The concern felt in Britain about the position of New Zealand if Britain enters the European Common Market, although considerable, is negligible compared to the concern felt in many political circles of New Zealand.
GV Cows grazing in pasture (2 shots)
CU Tom McGuigan member of Parliament speaks (SOF)
CU Opposition spokesman D. Moyle speaks (SOF)
TRANSCRIPT SEQ 2: QUESTION: "If Britain does in fact enter the Common Market, how do you see New Zealand's future?
MR McGUIGAN: It will depend entirely upon the terms that would apply in the case of New Zealand's position. Now if there is reasonable accommodation for New Zealand's position, and we have assurances from the present British government and the previous British Labour government that they will work to this end, if we have this accommodation of New Zealand's essential interests, then. I believe that New Zealand will continue to grow and prosper in close economic harmony with Britain and the EEC. If there is not adequate safeguard, then we could be in for an extremely difficult period, extremely difficult."
SEQ 3: QUESTION: "The negotiations have been going for some time now, is there cause for optimism with the way they appear to be going for New Zealand?
MR MOYLE: No I certainly don't feel we have any cause for optimism at the present time.
QUESTION: What's causing you concern?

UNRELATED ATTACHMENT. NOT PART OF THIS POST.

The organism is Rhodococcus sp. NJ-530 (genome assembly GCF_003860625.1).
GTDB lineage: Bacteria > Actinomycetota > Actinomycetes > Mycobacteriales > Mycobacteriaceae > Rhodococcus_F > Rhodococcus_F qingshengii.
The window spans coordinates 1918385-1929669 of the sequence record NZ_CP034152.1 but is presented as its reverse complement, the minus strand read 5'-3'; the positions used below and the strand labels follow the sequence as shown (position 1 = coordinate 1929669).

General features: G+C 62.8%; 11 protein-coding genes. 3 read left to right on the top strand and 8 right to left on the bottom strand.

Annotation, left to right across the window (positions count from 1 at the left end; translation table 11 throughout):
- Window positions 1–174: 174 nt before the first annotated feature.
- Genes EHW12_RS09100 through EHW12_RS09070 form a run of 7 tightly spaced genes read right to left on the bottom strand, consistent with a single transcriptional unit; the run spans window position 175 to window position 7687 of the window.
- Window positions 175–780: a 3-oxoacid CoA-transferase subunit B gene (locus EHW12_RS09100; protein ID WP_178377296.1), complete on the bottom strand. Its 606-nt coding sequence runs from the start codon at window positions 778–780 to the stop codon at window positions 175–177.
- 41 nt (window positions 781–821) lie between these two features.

MR MOYLE: My main concern is that we have been putting our case to the wrong people in Britain, Government and officialdom is obviously determined that Britain is going to enter the Common Market, while the great majority of the people are just as certainly opposed to British entry.
QUESTION: Do you feel then that New Zealand could still be left cut on a limb with British entry?
MR MOYLE: I'm sure this must happen. I can't see how any arrangements made by Britain with the Six can possible appease New Zealand and appease the farming community of Europe as well."
Script is copyright Reuters Limited. All rights reserved
Background: The concern felt in Britain about the position of New Zealand if Britain enters the European Common Market, although considerable, is negligible compared to the concern felt in many political circles of New Zealand. Questioned over the last two weeks, before Britain's negotiators meet their European counterparts in Luxembourg next week to decide on the terms for Britain's entry, an opposition spokesman on agriculture, Mr D. Moyle, said that there is an inherent conflict of interests between New Zealand's farmers and those of Europe. No agreement, he said, could suit both parties. A government spokesman, Mr Tom McGuigan on the other hand, expressed confidence that New Zealand's interests will be defended by Britain's negotiators.